The impression left by Scottish teams in the Heineken Cup has been about as lasting as snow at a barbecue. Despite the luxury of virtually being guaranteed a place in the competition without having to move heaven and earth they have usually disappeared from the pool stages with indecent haste.
A familiar fate awaits Glasgow after three successive defeats, but a measure of their improvement is that they could easily have upset Bath here yesterday and should fancy their chances in the return leg north of the border next weekend.
The Scots ultimately lost by a goal, three tries and three penalties to two goals and four penalties, both sides picking up a bonus point. Glasgow, however, had so much of the run of the play that they could have taken the high road. The impression is that they never really, deep down, believed that they could record a notable victory here.
It did not help matters that, with everything to play for in the second half, they took off their captain Graeme Beveridge and compounded the bemusement by replacing their Test stand-off Dan Parks. All in all Bath, who are now set for qualification to the knock-out stages, were far more streetwise. They have tasted ultimate success in the Heineken whereas their opponents have never made it to the bar. In the end it showed.
The first half was a mini classic, producing five tries and 46 points. In the opening minutes Nick Walshe had to produce a try-saving tackle on Graeme Morrison and then the spotlight switched from Walshe to Frikkie Welsh.
Lee Mears burst from a maul and a decisive move to the left featuring Chris Malone, Tom Cheeseman and Matt Perry was enough to work Welsh over for a cracking try, even though there was a hint of a forward pass.
After Parks responded with a penalty, Bath suffered a double blow. In a move sparked by Parks with a chip and catch followed by swift hands from Beveridge, Andy Henderson thundered through the midfield. Perry was the last line of defence and the full-back got his angle wrong, crumpling in a heap on collision, leaving Henderson to touch down.
For the second time this season - and in almost identical circumstances - Perry had to be revived before leaving the field supported beneath each arm by a medic. If Perry found a four leaf clover it would turn out to be poison ivy. The consolation for Bath is that his departure after only 15 minutes meant an extended appearance for Michael Stephenson, another player who has not exactly been blessed with the Midas touch.
Stephenson used to be a racy member of Newcastle's back line until he broke a leg and he is only just coming back to full pace and fitness after a long lay-off. The good news is that he scored his first try for the West Country club, finishing in style a lovely little half-break by Olly Barkley which suggests that these two could form a prosperous partnership. That score arrived in the 22nd minute, by which point Bath were in arrears.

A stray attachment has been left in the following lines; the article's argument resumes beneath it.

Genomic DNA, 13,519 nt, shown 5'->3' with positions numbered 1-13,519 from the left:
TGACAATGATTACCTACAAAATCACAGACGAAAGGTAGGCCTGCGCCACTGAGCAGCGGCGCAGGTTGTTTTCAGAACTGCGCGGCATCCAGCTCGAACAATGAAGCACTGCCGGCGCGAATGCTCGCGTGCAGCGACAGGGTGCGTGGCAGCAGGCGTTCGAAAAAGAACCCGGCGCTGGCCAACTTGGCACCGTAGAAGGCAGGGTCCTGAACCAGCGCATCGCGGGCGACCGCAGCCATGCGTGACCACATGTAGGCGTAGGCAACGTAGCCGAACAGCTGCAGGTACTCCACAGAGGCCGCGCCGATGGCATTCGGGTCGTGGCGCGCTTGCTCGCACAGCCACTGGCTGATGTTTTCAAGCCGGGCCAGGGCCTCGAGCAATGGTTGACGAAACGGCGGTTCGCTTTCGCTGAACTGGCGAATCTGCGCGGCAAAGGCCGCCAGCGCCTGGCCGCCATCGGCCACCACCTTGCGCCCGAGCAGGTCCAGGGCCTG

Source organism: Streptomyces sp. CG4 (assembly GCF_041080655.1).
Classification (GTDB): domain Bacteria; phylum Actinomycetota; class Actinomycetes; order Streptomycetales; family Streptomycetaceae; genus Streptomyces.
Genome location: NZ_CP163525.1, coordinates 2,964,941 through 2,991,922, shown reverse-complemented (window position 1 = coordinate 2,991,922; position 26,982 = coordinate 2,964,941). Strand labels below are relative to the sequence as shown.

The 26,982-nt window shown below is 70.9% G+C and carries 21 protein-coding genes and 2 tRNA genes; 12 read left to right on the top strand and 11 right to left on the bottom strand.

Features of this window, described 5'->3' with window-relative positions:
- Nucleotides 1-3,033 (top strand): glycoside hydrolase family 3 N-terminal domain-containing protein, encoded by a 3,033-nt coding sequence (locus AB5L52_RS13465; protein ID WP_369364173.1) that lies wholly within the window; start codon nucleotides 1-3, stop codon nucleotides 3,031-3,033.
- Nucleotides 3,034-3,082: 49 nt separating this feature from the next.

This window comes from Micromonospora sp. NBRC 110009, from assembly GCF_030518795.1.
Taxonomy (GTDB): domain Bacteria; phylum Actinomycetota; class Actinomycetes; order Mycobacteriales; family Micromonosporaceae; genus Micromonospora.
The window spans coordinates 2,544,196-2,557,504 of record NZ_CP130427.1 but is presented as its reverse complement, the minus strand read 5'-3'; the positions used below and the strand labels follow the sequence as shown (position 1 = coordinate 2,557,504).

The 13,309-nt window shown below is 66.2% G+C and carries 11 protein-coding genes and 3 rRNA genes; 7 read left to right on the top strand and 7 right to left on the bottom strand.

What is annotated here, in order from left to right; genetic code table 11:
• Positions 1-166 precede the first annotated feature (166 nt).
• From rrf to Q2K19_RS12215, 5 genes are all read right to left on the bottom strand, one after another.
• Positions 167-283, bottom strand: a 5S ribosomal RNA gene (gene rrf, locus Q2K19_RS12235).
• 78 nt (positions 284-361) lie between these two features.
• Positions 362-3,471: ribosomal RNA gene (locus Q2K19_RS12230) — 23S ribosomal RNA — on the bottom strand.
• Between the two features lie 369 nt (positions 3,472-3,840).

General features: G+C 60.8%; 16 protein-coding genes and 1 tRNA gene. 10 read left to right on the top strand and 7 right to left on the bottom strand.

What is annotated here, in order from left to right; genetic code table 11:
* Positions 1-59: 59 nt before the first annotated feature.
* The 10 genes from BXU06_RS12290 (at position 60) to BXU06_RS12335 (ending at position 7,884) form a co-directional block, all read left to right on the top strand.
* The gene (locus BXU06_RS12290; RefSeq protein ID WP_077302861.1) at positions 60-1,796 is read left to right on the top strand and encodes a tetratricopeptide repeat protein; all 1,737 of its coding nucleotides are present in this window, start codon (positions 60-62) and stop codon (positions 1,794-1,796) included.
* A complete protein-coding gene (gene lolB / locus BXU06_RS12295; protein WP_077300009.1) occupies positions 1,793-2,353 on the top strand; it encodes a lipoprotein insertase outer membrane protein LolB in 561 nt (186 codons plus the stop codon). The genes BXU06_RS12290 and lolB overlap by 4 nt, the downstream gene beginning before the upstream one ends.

Scotland are not spoilt for choice for stand-offs and during their defeat to the All Blacks Parks was replaced, but you can see why his form for Glasgow gets him the vote of the Test selectors. In the 20th minute, after an excellent passage of play, he crossed near the posts, converting his own try for a 17-8 lead.
Barkley, meanwhile, was leading a charmed life, although it is still a mystery as to why he does not call the shots from stand-off. His penalty from the halfway line in the 27th minute looked for all the world as if it was going to fall short but the ball clipped the top of the crossbar and staggered over.
Parks replied with one of his own but then Glasgow played into Bath's hands. They kept losing the initiative by making a mess of the re-starts, and that wasn't all. They had ample time to deal with a Barkley touchfinder which looked as if the last thing it was going to do was find touch. The ball took a 90 degree turn and went out of play an inch from the corner flag. Inevitably Glasgow lost the line-out after their jumper was shoved and Michael Lipman burrowed over for a try. Bath were 23-20 in front, although a Parks penalty levelled it on the stroke of half time.
Rory Lamont threw a try away by taking his eye off the ball before Peter Short was sent to the sin bin for taking a man out off the ball. Perhaps Short, in for the rested Danny Grewcock, thought he had to uphold the England lock's habit of picking up a card or two. Could Glasgow capitalise? Put it this way, they had a scrum in front of the Bath posts and lost it to seven men. Finally, Salesi Finau scored Bath's fourth try, which brought them a bonus point and a handsome lead at the top of Pool Five.
Bath: M Perry (M Stephenson, 15); S Finau, T Cheeseman (A Higgins, 75), O Barkley, F Welsh; C Malone, N Walshe (A Williams, 75); M Stevens, L Mears, D Bell (D Barnes, 58), S Borthwick (capt), P Short (R Fidler, 65), A Beattie, G Delve, M Lipman.
Glasgow Warriors: G Staniforth; H O'Hare, G Morrison, A Henderson, R Lamont; D Parks (C Gregor, 71), G Beveridge (capt; S Pinder, 48); E Murray, S Lawson (F Thomson, 57), K Tkachuk (L Harrison, 40), T Barker, C Hamilton (D Turner, 57), S Swindall (G Hayter, 62), J Beattie, J Barclay.
Referee: C Berdos (France).Reuse content